28 October 2007

Recent Health News in Drew: Knee Surgery!

By far, the biggest news in my life recently, has been my recent knee surgery. This past Wednesday, I had an arthroscopic meniscectomy, to remove torn cartilage from my left knee. While I am still on crutches as of my typing this post, I hope to be walking crutchlessly within a week. This latest chapter in the ongoing story of my "bad knee", will hopefully resolve well, with me getting back on my feet and, within time, being able to get back to jogging and playing basketball, though I may need to do some physical therapy.
In other health news, I just found out last week, that I have mild asthma, and now I have an inhaler. I guess that helps explain why I've had some breathing troubles previously when jogging, though I thought it was just me being a little bit out of shape. Hopefully, when my legs get back ready to start jogging, I will be able to start getting back into shape and hopefully be somewhat unheeded by breathing problems.

03 October 2007

מענה Your נפש: The Annual Hegemony of the Mind Over the Body

Yup, another posting I had meant to put up a couple of weeks ago - part of my back-blogging (no, not that back blogging) - is this posting on Yom Kippur. Some of the significant Biblical phrases for our discussion are the following: "וְעִנִּיתֶם אֶת-נַפְשֹׁתֵיכֶם" (Lev. 23.27 & Num. 29.7) and "תְּעַנּוּ אֶת-נַפְשֹׁתֵיכֶם" (Lev. 16.29).
In the week leading up to Yom Kippur, Rabbi Berman spoke to us students at YCT about this topic, painting a broader picture of the context of Yom Kippur and what these verses are doing. I will neither be summarizing his speech, nor presenting all of his ideas, but rather certain elements. All quotes to follow are from that speech.
Rabbi Saul Berman speaking at Yeshivat Chovevei Torah in mid-September 2007 on the topic of innuy nefesh on yom Kippur
Framing the discussion, R' Berman queried "When the Torah says some five separate times תענו את נפשותיכם, what does that mean?" Yes, he said, that "the ספרא says תענו את נפשותיכם is a particular set of forms of withdrawal," however, he, said, "I would like to explore with you, generally, what is the meaning of עינוי? And, in particular, since the Torah keeps using that term over and over again, what's the meaning of עינוי נפש? It's not just תענו - it's תענו את נפשותיכם, כל הנפש אשר תענה, ועניתם את נפשותיכם - what's the sense of עינוי?"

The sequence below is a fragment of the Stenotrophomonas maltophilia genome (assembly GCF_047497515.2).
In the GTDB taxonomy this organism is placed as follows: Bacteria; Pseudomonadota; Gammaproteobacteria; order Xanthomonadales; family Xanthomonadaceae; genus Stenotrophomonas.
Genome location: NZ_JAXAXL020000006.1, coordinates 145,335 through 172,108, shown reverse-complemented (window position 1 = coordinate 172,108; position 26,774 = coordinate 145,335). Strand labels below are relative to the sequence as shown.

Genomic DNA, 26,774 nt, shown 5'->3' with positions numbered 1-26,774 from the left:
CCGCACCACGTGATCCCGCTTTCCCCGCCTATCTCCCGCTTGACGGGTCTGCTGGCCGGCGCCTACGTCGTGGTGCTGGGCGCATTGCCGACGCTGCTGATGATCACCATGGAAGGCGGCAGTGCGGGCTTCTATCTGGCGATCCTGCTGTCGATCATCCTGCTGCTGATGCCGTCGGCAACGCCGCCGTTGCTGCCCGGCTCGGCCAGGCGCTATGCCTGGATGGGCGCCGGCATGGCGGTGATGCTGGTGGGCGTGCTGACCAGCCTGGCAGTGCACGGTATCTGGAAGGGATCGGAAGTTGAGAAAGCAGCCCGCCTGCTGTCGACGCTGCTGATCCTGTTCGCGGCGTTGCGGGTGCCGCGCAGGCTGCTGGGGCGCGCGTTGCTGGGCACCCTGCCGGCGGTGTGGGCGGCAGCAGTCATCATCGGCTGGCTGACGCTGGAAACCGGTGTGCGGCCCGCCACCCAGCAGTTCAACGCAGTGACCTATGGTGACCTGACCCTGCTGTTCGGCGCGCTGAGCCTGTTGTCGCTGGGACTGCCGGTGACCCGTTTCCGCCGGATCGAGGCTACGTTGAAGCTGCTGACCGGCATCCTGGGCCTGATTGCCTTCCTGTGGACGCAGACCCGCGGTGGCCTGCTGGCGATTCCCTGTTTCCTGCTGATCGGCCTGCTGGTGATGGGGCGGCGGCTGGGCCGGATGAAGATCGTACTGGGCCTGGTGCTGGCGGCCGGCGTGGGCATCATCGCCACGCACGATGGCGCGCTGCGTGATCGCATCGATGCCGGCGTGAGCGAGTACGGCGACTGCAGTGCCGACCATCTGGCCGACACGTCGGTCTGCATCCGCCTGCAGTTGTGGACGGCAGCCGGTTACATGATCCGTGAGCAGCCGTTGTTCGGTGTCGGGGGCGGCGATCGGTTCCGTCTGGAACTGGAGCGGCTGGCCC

Further, he queried,
If, in fact, these are not wrongful activities, why does the Torah prohibit them? My core suggestion is that whenever the Torah forbids an activity for a limited period of time, the purpose of the prohibition is for us to engage in the evaluation of that activity. That is, these activities are indeed so powerful that if we fail to engage in a periodical evaluation of these activities, they can begin to take over our lives in ways that ultimately will corrupt these good activities.
He then embarked on an exploration of the term עינוי as it is used in the Torah in four different ways: "The term עינוי in the Torah is used in a variety of different contexts. The one that's probably best known is the עינוי of slavery, the עינוי of מצרים (Egypt)." That is, "the עינוי of מצרים was that someone else had gained mastery over our productive energies. The עינוי was the coercive force that someone else was exercising over our productive energies."
The second is "the עינוי of rape, as in the case of Dinah." He then succinctly defined this as "the עינוי of rape is the forceful gaining of mastery over another person in their sexual expression."
"Then there's a third form of עינוי in the Torah which appears a number of different times", that of the "עינוי of the abandonment of one's culture," pointing to the beautiful woman and Sarah's and Hagar's relationship.
The last of these is that "there's a term עינוי used in the Torah in regards to particular kinds of economic oppression."
After surveying these different uses, his concluding definition is that "עינוי is fundamentally an act which compels another to submit." I am convinced!